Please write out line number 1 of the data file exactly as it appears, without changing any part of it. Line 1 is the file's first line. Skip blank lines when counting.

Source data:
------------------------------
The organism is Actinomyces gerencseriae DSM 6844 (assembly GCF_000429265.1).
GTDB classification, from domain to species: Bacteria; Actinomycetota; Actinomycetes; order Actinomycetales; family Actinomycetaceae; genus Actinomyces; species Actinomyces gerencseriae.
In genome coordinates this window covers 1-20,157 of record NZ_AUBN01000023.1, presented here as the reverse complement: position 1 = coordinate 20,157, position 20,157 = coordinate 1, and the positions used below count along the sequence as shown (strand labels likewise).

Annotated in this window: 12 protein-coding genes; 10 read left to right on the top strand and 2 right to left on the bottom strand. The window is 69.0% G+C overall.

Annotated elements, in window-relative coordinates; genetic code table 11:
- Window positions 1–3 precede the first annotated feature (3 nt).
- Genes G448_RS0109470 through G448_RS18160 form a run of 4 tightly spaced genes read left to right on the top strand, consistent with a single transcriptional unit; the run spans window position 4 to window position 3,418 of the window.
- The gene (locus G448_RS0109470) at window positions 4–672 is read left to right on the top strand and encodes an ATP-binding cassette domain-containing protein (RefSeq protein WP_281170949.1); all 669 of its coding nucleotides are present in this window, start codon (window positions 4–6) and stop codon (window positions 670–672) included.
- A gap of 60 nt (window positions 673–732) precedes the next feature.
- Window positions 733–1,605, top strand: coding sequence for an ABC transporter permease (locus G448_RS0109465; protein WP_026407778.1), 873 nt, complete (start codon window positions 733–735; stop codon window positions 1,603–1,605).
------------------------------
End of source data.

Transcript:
The organism is Actinomyces gerencseriae DSM 6844 (assembly GCF_000429265.1).